The Original “Victoria’s Secret” Beauties of the 1920s
When I see black and white portraits of women from the 1920s or early 19th century I always find them unflattering. Maybe it's the melodramatic make-up, or their strange, and sometimes even macabre, hairstyle, or maybe it's because the photography technology at the time weren't sophisticated yet, failing to capture their real beauty. Whatever it is it just seems that their preference for women's beauty way back then was rather un-natural.
But then I stumbled upon the Alfred Cheney Johnston portraits of the Ziegfeld Follies Girls with beauties and appeal that could rival today's rat pack of Victoria Secret supermodels.
See for yourself.
The Ziegfeld Follies were a series of Broadway productions in the 1920s well-known for featuring the most beautiful chorus girls in the world. Florenz “Flo” Ziegfeld was the legendary man behind the elaborate productions; he could be considered a sort of early model and talent scout extraordinaire.
At the dawn of the 20th century, Flo, a night-club owner at the time, went to Europe scout for new talent. There he met his first beauty, a café singer with a fantastic hourglass figure and a sexy French accent named Anna Held. He was enchanted by Anna and soon married her. It was Anna who said “Your American girls are so beautiful, the most beautiful girls in the world. If you dress them up chic, you’d have a better show than the Folies-Bergere.”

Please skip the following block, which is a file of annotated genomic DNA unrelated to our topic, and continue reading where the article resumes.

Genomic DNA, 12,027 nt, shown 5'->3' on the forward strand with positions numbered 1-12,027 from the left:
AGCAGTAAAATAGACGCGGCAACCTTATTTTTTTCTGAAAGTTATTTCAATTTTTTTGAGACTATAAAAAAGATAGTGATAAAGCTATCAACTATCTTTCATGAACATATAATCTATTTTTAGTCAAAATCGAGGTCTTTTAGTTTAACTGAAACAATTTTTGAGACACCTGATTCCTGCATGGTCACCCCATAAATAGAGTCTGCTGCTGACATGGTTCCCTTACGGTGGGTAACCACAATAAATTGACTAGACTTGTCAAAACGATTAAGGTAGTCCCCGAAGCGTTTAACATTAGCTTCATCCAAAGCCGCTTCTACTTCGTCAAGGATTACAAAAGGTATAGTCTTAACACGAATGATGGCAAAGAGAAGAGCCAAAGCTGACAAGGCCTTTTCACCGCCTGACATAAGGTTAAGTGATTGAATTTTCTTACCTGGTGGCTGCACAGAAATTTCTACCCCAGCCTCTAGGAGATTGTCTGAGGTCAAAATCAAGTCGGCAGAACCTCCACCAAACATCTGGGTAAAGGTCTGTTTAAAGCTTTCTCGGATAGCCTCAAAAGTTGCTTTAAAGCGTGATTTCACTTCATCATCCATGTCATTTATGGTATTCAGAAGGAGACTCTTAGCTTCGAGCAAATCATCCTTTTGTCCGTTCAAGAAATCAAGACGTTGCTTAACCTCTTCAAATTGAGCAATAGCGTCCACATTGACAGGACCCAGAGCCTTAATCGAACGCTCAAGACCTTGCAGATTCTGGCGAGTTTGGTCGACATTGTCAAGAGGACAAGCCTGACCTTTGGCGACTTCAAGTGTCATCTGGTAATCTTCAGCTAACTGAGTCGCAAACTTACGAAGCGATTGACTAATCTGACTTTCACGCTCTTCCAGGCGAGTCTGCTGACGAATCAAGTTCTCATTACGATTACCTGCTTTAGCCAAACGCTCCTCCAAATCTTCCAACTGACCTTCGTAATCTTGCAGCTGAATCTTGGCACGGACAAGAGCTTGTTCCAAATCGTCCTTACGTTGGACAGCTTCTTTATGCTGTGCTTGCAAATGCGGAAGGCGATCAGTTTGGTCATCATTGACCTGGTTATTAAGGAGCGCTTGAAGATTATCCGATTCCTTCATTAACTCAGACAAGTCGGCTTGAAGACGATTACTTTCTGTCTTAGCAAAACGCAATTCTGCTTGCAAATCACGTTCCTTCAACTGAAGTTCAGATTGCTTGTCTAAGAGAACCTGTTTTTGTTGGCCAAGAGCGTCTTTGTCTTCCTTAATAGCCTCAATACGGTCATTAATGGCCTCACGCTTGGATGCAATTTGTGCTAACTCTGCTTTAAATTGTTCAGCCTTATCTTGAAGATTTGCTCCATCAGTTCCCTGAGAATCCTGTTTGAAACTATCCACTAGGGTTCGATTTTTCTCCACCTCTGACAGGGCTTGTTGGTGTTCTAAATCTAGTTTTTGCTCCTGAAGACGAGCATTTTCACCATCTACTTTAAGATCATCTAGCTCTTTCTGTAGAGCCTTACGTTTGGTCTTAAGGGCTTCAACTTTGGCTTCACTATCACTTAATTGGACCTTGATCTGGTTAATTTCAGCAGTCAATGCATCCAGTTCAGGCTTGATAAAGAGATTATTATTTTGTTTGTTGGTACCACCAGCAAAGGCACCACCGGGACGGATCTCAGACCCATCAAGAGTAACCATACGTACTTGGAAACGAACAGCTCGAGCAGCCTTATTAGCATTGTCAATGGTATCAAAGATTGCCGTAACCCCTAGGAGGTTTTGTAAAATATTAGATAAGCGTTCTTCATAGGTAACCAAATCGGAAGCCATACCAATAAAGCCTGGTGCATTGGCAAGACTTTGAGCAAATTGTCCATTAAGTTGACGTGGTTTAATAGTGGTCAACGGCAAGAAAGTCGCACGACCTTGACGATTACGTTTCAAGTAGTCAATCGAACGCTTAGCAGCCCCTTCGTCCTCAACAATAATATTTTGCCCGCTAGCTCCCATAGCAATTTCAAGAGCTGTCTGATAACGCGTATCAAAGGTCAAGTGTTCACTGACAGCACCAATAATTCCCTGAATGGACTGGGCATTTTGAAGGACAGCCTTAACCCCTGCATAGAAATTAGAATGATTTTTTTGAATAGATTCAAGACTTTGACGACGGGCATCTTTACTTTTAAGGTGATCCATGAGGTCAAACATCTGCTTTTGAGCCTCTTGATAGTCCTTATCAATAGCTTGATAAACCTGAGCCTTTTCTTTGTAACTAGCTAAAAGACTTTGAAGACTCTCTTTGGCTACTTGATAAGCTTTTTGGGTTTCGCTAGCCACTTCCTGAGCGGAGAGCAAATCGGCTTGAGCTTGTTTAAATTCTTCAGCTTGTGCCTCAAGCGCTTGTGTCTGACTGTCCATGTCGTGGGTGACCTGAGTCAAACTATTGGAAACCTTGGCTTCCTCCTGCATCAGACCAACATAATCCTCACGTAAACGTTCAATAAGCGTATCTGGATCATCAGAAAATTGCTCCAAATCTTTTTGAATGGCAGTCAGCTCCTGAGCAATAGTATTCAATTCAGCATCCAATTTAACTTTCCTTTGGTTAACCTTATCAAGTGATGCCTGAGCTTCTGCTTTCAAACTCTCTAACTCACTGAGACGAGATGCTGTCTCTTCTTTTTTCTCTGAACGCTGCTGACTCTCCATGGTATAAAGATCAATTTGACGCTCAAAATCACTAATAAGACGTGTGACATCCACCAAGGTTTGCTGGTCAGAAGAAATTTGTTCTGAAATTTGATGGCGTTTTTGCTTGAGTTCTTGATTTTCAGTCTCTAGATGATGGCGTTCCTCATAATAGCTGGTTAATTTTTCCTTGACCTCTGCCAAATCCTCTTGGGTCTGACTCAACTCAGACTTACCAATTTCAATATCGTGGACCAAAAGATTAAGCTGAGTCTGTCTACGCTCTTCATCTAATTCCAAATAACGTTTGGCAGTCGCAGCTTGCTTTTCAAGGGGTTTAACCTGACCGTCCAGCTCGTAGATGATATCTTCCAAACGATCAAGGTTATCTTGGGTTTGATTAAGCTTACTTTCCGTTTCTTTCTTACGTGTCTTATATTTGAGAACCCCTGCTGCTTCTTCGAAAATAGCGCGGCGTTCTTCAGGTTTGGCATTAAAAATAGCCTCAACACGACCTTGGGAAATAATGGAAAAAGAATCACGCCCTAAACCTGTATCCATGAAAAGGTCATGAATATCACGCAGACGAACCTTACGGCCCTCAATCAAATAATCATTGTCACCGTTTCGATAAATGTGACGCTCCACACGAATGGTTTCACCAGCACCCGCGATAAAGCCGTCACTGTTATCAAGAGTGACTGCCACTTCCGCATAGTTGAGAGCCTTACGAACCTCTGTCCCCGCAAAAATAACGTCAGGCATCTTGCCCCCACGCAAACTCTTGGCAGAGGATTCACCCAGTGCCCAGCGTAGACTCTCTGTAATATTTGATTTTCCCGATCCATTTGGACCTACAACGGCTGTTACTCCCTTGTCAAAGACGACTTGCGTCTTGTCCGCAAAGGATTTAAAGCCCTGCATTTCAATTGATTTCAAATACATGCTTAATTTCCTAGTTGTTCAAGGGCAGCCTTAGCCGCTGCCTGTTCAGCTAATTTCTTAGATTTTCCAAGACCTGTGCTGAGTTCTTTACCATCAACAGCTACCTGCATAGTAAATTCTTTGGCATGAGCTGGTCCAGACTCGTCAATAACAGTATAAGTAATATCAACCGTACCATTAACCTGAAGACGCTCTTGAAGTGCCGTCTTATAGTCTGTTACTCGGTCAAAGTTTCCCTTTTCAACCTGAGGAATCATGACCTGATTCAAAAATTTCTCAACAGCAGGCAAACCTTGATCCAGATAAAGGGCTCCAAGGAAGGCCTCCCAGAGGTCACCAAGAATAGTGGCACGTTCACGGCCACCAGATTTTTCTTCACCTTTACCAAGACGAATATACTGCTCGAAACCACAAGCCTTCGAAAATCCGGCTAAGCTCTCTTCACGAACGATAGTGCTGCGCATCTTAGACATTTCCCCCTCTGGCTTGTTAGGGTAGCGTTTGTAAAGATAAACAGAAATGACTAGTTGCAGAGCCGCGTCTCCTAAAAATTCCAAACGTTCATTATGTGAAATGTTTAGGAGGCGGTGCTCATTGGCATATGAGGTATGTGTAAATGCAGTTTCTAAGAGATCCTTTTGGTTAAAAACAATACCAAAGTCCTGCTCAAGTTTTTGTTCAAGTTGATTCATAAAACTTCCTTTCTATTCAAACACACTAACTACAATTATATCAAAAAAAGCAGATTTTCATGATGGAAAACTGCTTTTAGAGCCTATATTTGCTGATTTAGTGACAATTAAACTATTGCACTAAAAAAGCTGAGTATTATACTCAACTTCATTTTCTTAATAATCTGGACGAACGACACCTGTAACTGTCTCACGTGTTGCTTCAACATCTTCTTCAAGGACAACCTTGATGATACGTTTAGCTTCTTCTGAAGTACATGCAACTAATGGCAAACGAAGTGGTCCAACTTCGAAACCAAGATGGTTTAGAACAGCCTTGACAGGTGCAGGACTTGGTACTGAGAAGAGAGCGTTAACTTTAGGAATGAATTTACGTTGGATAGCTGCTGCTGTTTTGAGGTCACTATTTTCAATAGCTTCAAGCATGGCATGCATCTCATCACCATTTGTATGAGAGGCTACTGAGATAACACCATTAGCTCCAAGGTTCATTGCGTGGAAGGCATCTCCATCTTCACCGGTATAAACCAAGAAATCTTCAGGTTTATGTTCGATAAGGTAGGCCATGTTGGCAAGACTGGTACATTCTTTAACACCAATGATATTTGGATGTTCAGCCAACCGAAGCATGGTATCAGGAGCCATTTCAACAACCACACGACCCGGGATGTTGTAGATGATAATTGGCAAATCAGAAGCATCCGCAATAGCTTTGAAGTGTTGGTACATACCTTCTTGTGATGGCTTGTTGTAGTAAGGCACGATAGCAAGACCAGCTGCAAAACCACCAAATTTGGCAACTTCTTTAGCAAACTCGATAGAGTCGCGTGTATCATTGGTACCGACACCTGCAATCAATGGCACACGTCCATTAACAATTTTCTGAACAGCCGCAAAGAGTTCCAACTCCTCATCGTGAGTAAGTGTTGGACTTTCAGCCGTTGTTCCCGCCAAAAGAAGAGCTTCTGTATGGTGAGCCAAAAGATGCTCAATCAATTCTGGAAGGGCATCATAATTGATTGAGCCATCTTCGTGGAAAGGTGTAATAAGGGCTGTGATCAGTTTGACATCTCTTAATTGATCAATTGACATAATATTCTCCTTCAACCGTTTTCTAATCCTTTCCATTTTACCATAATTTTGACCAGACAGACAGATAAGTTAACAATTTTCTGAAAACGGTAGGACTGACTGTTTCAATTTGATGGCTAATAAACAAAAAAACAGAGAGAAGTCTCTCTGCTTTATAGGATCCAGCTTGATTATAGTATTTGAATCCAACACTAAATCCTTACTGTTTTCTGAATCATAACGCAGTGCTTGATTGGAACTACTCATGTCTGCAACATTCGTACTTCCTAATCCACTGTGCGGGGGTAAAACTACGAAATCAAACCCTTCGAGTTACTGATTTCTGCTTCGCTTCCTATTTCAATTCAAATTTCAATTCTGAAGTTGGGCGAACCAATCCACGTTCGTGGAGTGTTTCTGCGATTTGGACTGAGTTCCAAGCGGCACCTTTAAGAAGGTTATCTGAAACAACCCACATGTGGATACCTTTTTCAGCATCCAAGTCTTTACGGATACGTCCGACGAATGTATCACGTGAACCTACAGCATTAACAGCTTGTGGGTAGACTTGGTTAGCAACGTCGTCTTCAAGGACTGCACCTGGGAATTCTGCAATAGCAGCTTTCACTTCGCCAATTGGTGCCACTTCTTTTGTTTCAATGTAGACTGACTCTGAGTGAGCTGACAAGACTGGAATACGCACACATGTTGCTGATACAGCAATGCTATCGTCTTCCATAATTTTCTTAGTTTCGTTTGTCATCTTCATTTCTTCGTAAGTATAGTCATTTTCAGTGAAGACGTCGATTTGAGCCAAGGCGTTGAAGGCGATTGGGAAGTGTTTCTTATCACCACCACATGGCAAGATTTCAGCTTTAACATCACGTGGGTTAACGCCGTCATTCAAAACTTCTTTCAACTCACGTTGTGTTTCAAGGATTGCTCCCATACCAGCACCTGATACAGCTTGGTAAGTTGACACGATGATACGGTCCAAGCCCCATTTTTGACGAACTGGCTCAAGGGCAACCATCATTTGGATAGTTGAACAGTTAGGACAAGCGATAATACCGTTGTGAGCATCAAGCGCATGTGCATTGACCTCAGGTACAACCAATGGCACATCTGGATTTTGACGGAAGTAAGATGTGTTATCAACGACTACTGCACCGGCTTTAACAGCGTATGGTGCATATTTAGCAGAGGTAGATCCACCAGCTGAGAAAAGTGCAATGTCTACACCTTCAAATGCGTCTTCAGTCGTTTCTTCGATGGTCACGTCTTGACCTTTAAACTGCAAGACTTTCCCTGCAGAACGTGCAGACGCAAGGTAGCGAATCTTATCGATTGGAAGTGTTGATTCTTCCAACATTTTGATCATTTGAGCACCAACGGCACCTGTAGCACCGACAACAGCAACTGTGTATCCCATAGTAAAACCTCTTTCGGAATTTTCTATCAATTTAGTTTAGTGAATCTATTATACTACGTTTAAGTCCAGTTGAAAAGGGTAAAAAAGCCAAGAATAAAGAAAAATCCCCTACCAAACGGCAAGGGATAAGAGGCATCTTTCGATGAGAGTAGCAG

And so he did. Flo began searching for beautiful women in small towns and big cities alike. He wasn't looking for a high-fashion or particularly elegant beauty, but a beauty with sex appeal.
And so the Follies of 1907 opened at the spectacular rooftop theatre, Jardin de Paris, atop the New York Theatre in Broadway.
The Follies’ rooftop theatre in Broadway.
The Follies performed daily and was constantly updated to keep them fresh for returning audiences. It was said that Flo even provided little wooden hammers for the audience so they wouldn’t hurt their hands from clapping too much.
All of the Follies girls were immortalized in the portraits of New York City-based photographer Alfred Cheney Johnston, who became Ziegfeld’s official contracted photographer in 1917, and was affiliated with the Follies for the next fifteen years.
In 1931, the Ziegfeld Follies eventually folded at the hands of the Great Depression and Florenz died a year later from a recurring lung infection.